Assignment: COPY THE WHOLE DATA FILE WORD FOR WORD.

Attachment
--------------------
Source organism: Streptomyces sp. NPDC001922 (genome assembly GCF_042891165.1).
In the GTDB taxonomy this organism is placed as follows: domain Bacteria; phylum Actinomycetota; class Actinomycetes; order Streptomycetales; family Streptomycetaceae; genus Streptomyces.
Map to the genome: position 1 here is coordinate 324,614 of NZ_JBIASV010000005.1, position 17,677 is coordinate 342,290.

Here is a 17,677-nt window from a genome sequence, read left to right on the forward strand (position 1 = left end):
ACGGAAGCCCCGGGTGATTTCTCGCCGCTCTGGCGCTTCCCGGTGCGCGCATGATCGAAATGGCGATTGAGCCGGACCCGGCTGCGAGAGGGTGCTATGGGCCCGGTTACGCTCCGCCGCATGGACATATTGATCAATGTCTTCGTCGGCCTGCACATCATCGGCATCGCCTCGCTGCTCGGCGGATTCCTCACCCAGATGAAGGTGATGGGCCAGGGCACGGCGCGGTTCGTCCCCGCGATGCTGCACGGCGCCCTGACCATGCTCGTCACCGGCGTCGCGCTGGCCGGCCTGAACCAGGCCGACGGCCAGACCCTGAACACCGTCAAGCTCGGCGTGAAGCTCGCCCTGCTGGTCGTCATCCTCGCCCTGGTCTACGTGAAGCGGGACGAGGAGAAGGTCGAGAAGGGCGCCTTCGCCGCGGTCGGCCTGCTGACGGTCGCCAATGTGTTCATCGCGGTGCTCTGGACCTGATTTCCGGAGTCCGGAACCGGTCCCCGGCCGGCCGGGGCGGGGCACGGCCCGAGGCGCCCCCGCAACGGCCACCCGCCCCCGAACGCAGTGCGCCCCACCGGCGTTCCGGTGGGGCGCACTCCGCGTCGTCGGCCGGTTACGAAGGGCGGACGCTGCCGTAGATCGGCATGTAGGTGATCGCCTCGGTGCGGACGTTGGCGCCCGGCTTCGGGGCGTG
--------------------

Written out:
Source organism: Streptomyces sp. NPDC001922 (genome assembly GCF_042891165.1).
In the GTDB taxonomy this organism is placed as follows: domain Bacteria; phylum Actinomycetota; class Actinomycetes; order Streptomycetales; family Streptomycetaceae; genus Streptomyces.
Map to the genome: position 1 here is coordinate 324,614 of NZ_JBIASV010000005.1, position 17,677 is coordinate 342,290.

Here is a 17,677-nt window from a genome sequence, read left to right on the forward strand (position 1 = left end):
ACGGAAGCCCCGGGTGATTTCTCGCCGCTCTGGCGCTTCCCGGTGCGCGCATGATCGAAATGGCGATTGAGCCGGACCCGGCTGCGAGAGGGTGCTATGGGCCCGGTTACGCTCCGCCGCATGGACATATTGATCAATGTCTTCGTCGGCCTGCACATCATCGGCATCGCCTCGCTGCTCGGCGGATTCCTCACCCAGATGAAGGTGATGGGCCAGGGCACGGCGCGGTTCGTCCCCGCGATGCTGCACGGCGCCCTGACCATGCTCGTCACCGGCGTCGCGCTGGCCGGCCTGAACCAGGCCGACGGCCAGACCCTGAACACCGTCAAGCTCGGCGTGAAGCTCGCCCTGCTGGTCGTCATCCTCGCCCTGGTCTACGTGAAGCGGGACGAGGAGAAGGTCGAGAAGGGCGCCTTCGCCGCGGTCGGCCTGCTGACGGTCGCCAATGTGTTCATCGCGGTGCTCTGGACCTGATTTCCGGAGTCCGGAACCGGTCCCCGGCCGGCCGGGGCGGGGCACGGCCCGAGGCGCCCCCGCAACGGCCACCCGCCCCCGAACGCAGTGCGCCCCACCGGCGTTCCGGTGGGGCGCACTCCGCGTCGTCGGCCGGTTACGAAGGGCGGACGCTGCCGTAGATCGGCATGTAGGTGATCGCCTCGGTGCGGACGTTGGCGCCCGGCTTCGGGGCGTG